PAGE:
The Safari's morning look over the a very cold sea wasn’t productive at all, it was deathly quiet out there. Other than a small raft of gulls is the middle distance all we had to show for it were two shimmering Gannets well to the north.
At lunchtime we tried again but by now the cold had changed to horrible heat haze, everything was indistinctly wobbly not that there was much. A look at the few gulls on the beach didn’t give us anything to shout about but half a dozen Turnstones on the soon to disappear outfall pipe made us feel totally sad at the imminent loss of this small but vibrant ‘reef’ community. Looking north the light was fractionally better although bright sunlight is never good for discerning the subtle greys of gulls’ mantles. A bit of a wide shallow runnel held about thirty of the winged wonders almost all adult Herring Gulls with a few Lesser Black Backs and what looked suspiciously darker backed and brighter legged enough to be a Yellow Legged Gull. It took an age of it wandering around to come close to and at the sane angle as a nearby Herring Gull. With the side-by-side comparison it was just about dark enough to call but its clinching legs were now underwater as paddling in deeper water. We made the decision to nip back to the office to get the big camera and then drop down on to the beach for a good close look. We weren’t gone long but sadly long enough; when we got down on to the beach we gave the flock a good look with the bins, the light was better with them being closer and being down at their level but could only see Herring and Lesser Black Backed Gulls in the water. We tried a few test shots on the ‘normal’ gulls and thought it can’t have gone far so we scanned the rest of the beach – there flying south along the tide line was a gull with what seemed like a slightly too-dark back for a Herring Gull but could just have been shadowed due to the angle we were looking at it from and a big wedge of black in the wing tip but it was hard to tell what was real and what was lighting effect in the horrid light and the bird now far too far away for a pic.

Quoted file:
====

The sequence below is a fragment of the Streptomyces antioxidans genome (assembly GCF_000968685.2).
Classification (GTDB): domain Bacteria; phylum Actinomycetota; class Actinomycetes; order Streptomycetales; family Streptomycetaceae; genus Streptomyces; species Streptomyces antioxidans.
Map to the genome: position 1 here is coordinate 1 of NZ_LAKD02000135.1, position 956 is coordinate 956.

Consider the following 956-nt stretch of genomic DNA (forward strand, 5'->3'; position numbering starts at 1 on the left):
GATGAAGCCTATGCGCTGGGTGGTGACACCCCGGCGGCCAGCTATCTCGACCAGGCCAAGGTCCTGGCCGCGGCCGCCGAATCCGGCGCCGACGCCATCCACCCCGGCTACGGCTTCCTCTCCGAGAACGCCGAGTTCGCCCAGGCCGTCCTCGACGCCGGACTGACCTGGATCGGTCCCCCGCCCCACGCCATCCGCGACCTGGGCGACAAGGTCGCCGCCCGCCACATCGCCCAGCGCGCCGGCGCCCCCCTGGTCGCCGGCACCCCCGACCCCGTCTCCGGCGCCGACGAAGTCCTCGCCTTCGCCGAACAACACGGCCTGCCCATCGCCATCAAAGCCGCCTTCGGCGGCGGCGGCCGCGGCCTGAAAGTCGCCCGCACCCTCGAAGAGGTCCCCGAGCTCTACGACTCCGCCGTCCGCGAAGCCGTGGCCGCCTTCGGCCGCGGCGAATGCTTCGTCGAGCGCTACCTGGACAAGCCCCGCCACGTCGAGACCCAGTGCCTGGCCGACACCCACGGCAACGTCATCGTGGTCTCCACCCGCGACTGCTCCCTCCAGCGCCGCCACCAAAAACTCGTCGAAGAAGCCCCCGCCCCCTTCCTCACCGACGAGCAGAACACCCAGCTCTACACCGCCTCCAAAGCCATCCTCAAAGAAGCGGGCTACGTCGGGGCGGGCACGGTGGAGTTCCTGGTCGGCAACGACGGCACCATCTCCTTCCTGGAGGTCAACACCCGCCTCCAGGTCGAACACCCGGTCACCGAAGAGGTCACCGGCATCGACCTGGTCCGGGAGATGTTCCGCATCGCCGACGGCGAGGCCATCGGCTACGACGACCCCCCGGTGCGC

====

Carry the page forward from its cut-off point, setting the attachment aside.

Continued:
|Lesser Black Back with watery reflections|
So the moral of the story is if you find a dodgy gull leave and go back to it and can’t find it a) it probably wasn’t so dodgy after all or b) you just missed it fly off, the former is the most likely.
Our solitary bees in the garden were hard to come by too with just one hairy faced male of a still unknown species being seen. We had the camera to see if we could get a better photo than last week’s abysmal efforts only to find we’d drained the battery on the gull pics and didn’t have our spare with us as it’s in our other coat pocket back at Base Camp – dohhhh school boy error – always take your spare battery.
Where to next? Looks like winter has returned with a big last bite, could be something out there somewhere to be found tomorrow.
In the meantime let us know who snuck off without waiting in your outback.